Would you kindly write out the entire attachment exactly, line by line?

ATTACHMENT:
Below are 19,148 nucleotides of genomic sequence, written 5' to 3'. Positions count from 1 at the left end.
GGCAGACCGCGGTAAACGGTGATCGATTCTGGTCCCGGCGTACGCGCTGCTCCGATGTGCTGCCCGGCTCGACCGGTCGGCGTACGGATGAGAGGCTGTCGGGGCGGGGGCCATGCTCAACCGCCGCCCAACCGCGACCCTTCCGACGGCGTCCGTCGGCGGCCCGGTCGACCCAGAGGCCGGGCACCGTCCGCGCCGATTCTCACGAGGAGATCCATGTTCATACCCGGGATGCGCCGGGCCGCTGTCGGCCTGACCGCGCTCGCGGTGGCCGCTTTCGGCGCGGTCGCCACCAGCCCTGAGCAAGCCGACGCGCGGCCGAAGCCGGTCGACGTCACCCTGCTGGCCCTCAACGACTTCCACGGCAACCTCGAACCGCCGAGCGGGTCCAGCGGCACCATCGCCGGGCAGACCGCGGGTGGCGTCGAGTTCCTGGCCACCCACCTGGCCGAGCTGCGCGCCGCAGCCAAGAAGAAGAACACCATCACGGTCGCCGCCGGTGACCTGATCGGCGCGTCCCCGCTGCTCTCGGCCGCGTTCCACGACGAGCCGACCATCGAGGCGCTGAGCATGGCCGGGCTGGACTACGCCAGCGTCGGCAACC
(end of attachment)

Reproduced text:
Below are 19,148 nucleotides of genomic sequence, written 5' to 3'. Positions count from 1 at the left end.
GGCAGACCGCGGTAAACGGTGATCGATTCTGGTCCCGGCGTACGCGCTGCTCCGATGTGCTGCCCGGCTCGACCGGTCGGCGTACGGATGAGAGGCTGTCGGGGCGGGGGCCATGCTCAACCGCCGCCCAACCGCGACCCTTCCGACGGCGTCCGTCGGCGGCCCGGTCGACCCAGAGGCCGGGCACCGTCCGCGCCGATTCTCACGAGGAGATCCATGTTCATACCCGGGATGCGCCGGGCCGCTGTCGGCCTGACCGCGCTCGCGGTGGCCGCTTTCGGCGCGGTCGCCACCAGCCCTGAGCAAGCCGACGCGCGGCCGAAGCCGGTCGACGTCACCCTGCTGGCCCTCAACGACTTCCACGGCAACCTCGAACCGCCGAGCGGGTCCAGCGGCACCATCGCCGGGCAGACCGCGGGTGGCGTCGAGTTCCTGGCCACCCACCTGGCCGAGCTGCGCGCCGCAGCCAAGAAGAAGAACACCATCACGGTCGCCGCCGGTGACCTGATCGGCGCGTCCCCGCTGCTCTCGGCCGCGTTCCACGACGAGCCGACCATCGAGGCGCTGAGCATGGCCGGGCTGGACTACGCCAGCGTCGGCAACC